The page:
Take a bow,@semperfi55.

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Wow, just wow! great piece of work of which we are barely worthy. Thanks for putting so much time and effort into what must be close to the definitive piece of work on the subject without going to book length. 

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16 hours ago, Hyjynx said:

The intellectual curiosity is deep, yet with enough pictures and humor to engage even the most attention-challenged till the very last sentence.

Cheers mate, for the kind words. There might be too many pictures though :blush: Of course you're more than welcome to share it on your sig!

10 hours ago, trailboss99 said:

great piece of work of which we are barely worthy.

Thanks boss! I have learnt a lot from this forum so about time I added something too :) 

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Wow. That is an incredible amount of work. Thanks for a great informative read. Well done.

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 Bravo sir. Bravo. 


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I’m learning so much in this forum, a few months back my knowledge was so far away from where I am today! 

Thank you @semperfi55 for a great post that increased my knowledge 100% on tourbillions! Awesome! 

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Bravo ... @semperfi55

This is one of the greatest threads in RWG. The Baron of the Bagel has met his challenger.


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20 minutes ago, Luxuracer said:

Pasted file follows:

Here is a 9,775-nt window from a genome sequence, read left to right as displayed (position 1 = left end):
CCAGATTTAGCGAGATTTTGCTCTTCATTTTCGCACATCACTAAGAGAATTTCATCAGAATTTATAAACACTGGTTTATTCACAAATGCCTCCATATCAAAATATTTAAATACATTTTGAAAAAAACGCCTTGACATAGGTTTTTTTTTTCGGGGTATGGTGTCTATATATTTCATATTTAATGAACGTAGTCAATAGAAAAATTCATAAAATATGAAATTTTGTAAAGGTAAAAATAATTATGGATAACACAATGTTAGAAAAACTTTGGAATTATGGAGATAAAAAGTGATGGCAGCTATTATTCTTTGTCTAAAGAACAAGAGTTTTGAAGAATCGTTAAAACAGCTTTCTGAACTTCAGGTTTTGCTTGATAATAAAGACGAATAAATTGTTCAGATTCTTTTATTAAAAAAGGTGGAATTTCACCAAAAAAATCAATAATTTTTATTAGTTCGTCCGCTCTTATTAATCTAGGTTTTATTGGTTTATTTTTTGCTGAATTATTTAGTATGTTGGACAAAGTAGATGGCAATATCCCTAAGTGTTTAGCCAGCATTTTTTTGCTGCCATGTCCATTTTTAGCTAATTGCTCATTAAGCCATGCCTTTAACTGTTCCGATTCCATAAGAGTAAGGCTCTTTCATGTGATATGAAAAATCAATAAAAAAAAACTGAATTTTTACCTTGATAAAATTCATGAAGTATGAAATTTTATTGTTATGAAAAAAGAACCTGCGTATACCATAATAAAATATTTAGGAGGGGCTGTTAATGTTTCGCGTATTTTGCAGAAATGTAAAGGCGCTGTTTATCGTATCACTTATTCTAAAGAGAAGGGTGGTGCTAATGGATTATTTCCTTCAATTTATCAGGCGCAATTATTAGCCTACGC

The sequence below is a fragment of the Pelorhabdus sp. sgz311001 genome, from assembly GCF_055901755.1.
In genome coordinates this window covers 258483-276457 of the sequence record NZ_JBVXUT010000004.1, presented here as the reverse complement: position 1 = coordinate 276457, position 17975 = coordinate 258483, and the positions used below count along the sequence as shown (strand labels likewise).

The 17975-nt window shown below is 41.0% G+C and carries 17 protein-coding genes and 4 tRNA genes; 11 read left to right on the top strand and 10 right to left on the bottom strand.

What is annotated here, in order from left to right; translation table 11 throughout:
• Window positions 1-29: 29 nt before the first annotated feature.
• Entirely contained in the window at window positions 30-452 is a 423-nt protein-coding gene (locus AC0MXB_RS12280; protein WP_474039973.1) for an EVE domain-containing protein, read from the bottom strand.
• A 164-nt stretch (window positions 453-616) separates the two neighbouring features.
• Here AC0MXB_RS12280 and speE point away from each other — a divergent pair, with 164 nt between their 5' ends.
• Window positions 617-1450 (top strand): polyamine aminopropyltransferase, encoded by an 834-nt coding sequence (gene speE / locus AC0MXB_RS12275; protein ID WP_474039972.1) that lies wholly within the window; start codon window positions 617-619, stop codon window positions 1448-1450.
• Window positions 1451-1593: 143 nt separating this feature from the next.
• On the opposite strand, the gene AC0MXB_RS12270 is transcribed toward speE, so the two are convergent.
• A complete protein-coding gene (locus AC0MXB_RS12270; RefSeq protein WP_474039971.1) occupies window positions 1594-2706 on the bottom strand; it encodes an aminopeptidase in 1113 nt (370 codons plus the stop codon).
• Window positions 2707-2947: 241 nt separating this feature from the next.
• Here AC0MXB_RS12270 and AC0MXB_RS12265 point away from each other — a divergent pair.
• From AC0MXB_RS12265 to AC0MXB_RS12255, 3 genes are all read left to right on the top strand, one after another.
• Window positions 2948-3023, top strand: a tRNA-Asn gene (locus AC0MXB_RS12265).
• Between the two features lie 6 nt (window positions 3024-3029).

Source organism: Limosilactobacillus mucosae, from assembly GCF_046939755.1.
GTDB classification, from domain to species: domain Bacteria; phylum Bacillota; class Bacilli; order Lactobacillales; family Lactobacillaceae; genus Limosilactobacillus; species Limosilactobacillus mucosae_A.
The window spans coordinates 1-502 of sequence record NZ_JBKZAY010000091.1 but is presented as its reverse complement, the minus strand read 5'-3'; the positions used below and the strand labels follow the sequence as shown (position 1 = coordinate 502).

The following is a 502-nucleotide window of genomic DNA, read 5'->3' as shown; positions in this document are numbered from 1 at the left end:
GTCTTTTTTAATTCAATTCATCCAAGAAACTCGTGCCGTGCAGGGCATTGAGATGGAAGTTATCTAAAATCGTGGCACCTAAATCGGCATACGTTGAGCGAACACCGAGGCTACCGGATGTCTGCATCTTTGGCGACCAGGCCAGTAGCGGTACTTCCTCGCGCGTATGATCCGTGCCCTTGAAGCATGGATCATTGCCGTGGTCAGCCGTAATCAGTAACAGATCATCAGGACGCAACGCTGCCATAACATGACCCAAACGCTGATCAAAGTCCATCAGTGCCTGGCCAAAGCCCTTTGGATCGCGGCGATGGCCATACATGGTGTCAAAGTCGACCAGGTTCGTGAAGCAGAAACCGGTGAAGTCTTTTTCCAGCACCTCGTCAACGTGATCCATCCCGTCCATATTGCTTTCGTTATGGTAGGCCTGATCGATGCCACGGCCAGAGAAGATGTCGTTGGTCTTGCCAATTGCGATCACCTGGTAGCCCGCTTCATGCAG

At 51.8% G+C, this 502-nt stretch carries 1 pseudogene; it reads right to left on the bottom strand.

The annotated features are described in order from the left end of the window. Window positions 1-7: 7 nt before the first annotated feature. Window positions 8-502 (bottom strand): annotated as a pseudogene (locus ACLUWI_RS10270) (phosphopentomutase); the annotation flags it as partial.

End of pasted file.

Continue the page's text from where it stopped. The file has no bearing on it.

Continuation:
Bravo ... @semperfi55

This is one of the greatest threads in RWG. The Baron of the Bagel has met his challenger.

Competition brings quality threads ;) 

@semperfi55 this one is also worth the look


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This was all so good.... I really, really had to contain myself not to be one of those a-holes that quote the entire post - just to say 'Great!' at the end.

Then I was just going to copy some of the photos saying it was my favorite - but after like 20 photos lined up I had to stop that.

Glad it's pinned, Great work @semperfi55

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Incredible watch and movement review Semperfi55.  Just amazing.  Thanks so much!

I will need to study this thread.  A great research, info, photos ~ just everything.  It's fantastic!

I can see why you didn't find a replica for the Sugess.  I don't think it would be profitable to make a Sugess replica. 

It appears to be only $499 on the bay and $509 on Amazon.  (Low Beat, Seagull)